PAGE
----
25 Tons of Bombs Wipe Afghan Town Off Map
Thu Jan 20 2011 03:11
An American-led military unit pulverized an Afghan village in Kandahar’s Arghandab River Valley in October, after it became overrun with Taliban insurgents. It’s hard to understand how turning an entire village into dust fits into America’s counterinsurgency strategy — which supposedly prizes the local people’s loyalty above all else.
But it’s the latest indication that Gen. David Petraeus, the counterinsurgency icon, is prosecuting a frustrating war with surprising levels of violence. Some observers already fear a backlash brewing in the area.
Paula Broadwell, a West Point graduate and Petraeus biographer, described the destruction of Tarok Kolache in a guest post for Tom Ricks’ Foreign Policy blog. Or, at least, she described its aftermath: Nothing remains of Tarok Kolache after Lt. Col. David Flynn, commander of Combined Joint Task Force 1-320th, made a fateful decision in October.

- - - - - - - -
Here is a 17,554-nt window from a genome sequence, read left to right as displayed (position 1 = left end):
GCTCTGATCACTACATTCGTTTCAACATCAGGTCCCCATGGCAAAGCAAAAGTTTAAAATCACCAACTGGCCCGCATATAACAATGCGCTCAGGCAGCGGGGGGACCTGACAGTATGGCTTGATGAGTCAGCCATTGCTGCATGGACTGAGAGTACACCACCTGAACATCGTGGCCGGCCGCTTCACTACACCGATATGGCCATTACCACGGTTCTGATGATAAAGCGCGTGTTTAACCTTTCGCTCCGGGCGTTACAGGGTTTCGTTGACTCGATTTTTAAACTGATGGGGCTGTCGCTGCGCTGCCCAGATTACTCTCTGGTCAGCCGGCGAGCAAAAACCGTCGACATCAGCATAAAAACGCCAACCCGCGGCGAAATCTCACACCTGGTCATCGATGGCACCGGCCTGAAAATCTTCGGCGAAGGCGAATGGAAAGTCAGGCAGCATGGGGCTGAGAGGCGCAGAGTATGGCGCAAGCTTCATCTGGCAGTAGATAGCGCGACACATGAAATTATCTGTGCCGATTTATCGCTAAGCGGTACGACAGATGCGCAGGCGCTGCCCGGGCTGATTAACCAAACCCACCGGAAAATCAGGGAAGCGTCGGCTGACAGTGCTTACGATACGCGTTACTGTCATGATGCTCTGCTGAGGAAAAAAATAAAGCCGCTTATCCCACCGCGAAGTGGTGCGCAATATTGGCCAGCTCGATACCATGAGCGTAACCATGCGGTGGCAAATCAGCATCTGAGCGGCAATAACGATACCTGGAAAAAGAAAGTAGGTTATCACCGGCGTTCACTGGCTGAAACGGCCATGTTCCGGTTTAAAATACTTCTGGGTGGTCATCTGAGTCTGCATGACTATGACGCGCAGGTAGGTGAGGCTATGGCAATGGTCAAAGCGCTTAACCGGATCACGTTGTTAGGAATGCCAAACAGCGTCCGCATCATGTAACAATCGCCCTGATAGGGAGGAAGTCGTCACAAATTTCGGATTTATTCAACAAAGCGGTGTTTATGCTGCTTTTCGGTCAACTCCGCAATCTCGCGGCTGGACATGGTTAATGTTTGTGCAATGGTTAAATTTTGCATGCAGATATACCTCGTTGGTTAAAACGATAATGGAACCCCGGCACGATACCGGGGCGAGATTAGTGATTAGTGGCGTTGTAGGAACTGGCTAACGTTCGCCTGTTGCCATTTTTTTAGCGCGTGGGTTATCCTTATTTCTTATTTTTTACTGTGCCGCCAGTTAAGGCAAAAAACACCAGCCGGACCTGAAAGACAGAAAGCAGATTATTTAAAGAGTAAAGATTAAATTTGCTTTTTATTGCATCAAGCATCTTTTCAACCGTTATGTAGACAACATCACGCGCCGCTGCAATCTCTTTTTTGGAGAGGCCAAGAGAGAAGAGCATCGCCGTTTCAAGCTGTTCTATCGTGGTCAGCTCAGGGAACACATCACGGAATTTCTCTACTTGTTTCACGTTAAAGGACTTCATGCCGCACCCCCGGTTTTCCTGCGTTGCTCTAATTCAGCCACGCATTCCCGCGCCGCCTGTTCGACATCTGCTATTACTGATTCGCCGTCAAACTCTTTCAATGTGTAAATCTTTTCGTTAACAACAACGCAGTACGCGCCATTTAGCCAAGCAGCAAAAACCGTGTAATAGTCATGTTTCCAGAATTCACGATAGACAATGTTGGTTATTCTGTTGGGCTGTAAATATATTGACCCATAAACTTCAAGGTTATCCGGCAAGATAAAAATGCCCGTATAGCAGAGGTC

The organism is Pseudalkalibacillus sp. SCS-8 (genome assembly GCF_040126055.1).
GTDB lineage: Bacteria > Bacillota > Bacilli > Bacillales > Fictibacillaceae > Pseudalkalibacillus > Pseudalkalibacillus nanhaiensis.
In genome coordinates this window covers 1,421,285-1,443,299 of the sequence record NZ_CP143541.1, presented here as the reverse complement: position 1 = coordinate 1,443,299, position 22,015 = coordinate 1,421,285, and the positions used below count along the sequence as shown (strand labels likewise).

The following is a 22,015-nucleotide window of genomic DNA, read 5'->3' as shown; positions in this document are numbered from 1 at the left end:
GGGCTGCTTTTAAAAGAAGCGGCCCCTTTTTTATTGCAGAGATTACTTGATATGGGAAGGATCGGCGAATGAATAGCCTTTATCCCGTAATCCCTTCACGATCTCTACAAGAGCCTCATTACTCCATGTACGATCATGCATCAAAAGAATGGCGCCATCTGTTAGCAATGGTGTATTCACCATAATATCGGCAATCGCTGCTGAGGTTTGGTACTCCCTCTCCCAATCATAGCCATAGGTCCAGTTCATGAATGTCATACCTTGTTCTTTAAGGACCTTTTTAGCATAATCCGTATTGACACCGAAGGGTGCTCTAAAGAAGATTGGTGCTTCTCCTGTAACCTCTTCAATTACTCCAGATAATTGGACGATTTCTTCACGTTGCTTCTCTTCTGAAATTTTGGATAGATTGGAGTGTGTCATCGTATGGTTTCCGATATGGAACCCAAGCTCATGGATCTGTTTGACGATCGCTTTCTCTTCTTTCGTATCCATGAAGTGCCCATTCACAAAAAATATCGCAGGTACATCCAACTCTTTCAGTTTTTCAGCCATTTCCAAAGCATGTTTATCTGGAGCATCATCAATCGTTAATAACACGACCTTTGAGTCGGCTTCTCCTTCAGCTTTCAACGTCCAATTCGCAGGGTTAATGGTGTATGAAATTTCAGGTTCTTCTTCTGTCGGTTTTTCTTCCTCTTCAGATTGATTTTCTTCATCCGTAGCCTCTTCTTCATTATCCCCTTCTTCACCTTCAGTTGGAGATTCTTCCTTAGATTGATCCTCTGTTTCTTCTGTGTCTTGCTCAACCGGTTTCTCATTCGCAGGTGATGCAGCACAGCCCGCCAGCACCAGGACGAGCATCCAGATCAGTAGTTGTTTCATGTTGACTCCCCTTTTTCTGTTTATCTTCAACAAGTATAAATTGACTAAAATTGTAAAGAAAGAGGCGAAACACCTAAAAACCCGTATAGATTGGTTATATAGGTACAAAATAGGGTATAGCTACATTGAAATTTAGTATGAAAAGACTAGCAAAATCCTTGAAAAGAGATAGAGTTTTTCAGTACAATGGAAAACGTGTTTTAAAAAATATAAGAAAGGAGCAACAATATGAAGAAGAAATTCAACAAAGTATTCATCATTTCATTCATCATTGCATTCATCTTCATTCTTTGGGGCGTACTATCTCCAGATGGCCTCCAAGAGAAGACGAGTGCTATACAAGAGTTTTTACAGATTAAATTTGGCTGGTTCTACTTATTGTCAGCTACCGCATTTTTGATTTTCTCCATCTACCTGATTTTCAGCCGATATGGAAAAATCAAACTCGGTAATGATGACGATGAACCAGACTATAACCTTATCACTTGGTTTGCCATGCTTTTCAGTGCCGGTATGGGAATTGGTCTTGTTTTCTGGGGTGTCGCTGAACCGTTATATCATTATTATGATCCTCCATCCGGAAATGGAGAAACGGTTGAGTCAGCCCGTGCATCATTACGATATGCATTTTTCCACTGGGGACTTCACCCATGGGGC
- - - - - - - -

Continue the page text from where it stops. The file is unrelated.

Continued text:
His men had come under relentless assault from homemade bombs emanating from the village, where a Taliban “intimidation campaign [chased] the villagers out” to create a staging ground for attacking the task force. With multiple U.S. amputations the result of the Taliban hold over Tarok Kolache, Flynn’s men were “terrified to go back into the pomegranate orchards to continue clearing [the area]; it seemed like certain death.”
After two failed attempts at clearing the village resulted in U.S and Afghan casualties, Flynn’s response was to take the village out. He ordered a mine-clearing line charge, using rocket-propelled explosives to create a path into the center of Tarok Kolache.
And that was for starters, Broadwell writes. Airstrikes from A-10s and B-1s combined with powerful ground-launched rockets on Oct. 6 to batter the village with “49,200 lbs. of ordnance” — which she writes, resulted in “NO CIVCAS,” meaning no civilians dead.